This page shows an overview of a couple of best practices that students and staff developed over the past year(s). A project or activity turns into a best practice when links between education, research, and operations are optimally used and people and resources interact at every level.
Best Practice 'Food Impact Calculation System (FICS)'
For an Innovation Space Project, a team of 4 students teamed up with our Sustainability Ambassador, Facility Management Services and our caterer Appèl to come up with a solution to nudge people to make a sustainable choice in the canteens at the TU/e.
As climate change is coming closer to our own doorstep, we have realized that we need to do something about emissions in every industry. The food industry accounts for 37% of the global CO2 emission. However, people don’t want to be told what to do and how to behave, they want to make these choices for themselves. Our system changes the decision-making process for customers and caterers and makes the sustainable choice the easiest choice.
The team came up with an idea for Food Labels that provides the necessary information to make the right choices, the social hero and the environmental fighter.
The social hero shows how well a product does when it comes to vitality, social responsibility and local harvest, while the environmental fighter considers emissions, water and organic production, and each product would get a score based on these topics. With our labels, it has been proven that 20% of the customers consciously goes for a low emission product.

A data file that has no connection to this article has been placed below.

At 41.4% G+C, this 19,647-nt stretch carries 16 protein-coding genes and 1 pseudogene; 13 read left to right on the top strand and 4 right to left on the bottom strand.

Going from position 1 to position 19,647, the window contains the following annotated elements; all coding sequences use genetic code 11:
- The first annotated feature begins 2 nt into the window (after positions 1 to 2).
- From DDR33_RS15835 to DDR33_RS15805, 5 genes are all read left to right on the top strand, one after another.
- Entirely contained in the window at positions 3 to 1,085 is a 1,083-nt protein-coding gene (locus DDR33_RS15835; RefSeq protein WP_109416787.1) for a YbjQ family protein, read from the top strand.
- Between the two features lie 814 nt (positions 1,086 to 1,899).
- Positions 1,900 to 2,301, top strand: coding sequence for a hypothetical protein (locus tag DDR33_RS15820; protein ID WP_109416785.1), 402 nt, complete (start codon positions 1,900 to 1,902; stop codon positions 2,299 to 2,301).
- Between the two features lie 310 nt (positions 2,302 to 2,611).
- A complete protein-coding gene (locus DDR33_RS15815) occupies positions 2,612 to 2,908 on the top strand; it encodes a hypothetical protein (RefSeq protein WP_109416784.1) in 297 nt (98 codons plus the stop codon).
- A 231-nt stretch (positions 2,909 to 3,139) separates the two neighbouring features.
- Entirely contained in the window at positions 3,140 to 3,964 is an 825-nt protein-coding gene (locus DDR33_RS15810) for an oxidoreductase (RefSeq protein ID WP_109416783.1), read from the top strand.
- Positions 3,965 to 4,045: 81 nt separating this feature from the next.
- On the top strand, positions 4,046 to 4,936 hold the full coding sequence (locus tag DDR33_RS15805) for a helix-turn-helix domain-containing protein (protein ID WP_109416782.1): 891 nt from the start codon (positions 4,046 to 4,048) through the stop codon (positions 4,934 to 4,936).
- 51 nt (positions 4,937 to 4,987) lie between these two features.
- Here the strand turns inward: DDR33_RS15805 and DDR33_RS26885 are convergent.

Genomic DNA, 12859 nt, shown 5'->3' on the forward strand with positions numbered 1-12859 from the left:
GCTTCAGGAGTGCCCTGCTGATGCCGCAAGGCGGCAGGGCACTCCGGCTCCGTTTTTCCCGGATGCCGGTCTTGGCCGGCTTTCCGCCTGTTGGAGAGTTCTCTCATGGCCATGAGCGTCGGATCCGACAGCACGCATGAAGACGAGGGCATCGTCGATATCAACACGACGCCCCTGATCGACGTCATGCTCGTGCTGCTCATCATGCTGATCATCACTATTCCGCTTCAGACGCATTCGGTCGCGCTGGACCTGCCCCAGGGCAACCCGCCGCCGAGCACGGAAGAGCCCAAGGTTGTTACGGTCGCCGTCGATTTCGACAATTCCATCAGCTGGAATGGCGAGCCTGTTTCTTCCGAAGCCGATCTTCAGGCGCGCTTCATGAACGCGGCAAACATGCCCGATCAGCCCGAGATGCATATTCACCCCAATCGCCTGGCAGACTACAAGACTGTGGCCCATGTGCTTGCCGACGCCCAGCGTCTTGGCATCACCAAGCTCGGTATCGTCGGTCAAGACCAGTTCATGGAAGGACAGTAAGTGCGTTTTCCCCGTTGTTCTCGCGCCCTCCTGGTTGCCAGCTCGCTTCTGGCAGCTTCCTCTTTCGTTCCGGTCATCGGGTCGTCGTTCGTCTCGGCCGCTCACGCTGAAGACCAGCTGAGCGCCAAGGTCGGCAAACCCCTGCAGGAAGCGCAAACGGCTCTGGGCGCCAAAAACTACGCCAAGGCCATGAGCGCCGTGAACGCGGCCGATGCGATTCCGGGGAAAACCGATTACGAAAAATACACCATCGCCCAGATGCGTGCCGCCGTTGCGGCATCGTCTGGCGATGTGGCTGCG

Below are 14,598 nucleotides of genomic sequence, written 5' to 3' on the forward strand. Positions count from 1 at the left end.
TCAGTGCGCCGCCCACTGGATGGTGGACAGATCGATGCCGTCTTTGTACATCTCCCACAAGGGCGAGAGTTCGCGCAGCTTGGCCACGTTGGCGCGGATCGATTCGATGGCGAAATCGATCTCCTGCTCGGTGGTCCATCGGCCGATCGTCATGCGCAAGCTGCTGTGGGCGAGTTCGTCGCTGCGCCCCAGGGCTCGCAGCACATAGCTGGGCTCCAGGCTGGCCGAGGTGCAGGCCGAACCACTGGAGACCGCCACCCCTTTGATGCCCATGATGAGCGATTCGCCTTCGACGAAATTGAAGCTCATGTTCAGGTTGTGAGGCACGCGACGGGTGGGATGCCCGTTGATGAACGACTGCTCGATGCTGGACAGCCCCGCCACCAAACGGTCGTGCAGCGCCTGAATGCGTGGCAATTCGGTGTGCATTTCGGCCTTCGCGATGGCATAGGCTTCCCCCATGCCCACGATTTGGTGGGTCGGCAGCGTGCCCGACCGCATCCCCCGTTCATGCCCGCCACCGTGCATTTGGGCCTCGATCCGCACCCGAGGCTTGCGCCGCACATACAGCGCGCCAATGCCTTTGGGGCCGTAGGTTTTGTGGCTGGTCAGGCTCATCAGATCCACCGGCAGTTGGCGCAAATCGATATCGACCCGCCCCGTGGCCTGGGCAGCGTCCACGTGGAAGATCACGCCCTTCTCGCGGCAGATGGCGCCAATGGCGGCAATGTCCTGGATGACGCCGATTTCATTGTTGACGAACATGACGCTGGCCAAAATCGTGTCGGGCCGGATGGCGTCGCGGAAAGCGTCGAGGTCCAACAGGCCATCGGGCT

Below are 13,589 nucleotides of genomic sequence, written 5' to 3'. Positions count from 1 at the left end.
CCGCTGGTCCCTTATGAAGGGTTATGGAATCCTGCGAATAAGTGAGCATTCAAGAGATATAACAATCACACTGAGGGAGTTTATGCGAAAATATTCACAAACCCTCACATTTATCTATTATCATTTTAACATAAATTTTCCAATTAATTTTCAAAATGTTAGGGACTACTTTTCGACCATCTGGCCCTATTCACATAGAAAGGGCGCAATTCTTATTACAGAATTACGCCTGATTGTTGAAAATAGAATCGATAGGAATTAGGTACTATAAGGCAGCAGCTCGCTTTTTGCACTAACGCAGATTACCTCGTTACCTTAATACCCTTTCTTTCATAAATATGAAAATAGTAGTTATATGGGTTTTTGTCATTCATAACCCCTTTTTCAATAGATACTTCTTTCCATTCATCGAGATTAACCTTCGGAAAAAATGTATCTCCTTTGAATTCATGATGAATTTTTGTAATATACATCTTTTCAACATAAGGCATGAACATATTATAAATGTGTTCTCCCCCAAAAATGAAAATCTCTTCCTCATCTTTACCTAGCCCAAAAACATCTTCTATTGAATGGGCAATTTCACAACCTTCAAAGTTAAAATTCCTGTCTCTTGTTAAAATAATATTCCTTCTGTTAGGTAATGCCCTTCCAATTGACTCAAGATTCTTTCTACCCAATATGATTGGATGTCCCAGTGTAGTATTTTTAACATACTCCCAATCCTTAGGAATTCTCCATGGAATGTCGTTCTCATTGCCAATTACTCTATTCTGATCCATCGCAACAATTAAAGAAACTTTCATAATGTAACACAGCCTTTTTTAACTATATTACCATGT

This project consists of a scientifically approved method, being part of an educational assignment (as part of an existing course) which is tested in real life on campus. A perfect example of how Research, Education and Operational Management can work together to make the world a better place and reach goals as stated in the TU/e’s Sustainability Vision for Operational Management.
See this article in Cursor for more information: https://www.cursor.tue.nl/en/news/2021/december/week-2/how-sustainable-is-your-sandwich/
The test results were positive and asked for a follow up. What happened next is that a formal Student Team is formed around this subject, where the aim will be to improve the labelling system and implement it at all canteens at the TU/e and later create a possible industry standard, including a business model around the labels.
Best Practice 'Green Room, Atlas Building'
In 2019 our new, super sustainable, Atlas Building was opened, the main building of the TU/e campus where the Service Departments, the Board and some faculties are seated. On the ground floor in the main hall of this building, a room was dedicated to the GO Green Office (GGO). Instead of making this the standard meeting room of the GGO, the GGO decided that this room, in this really prominent location in the main building of our university, needed to be the sustainability hub, later called the Green Room, of the TU/e.
The purpose of the Green Room is twofold:
- For the short term it was necessary to have a physical space for the Green Room to represent the TU/e when it comes to sustainability, innovation and technology.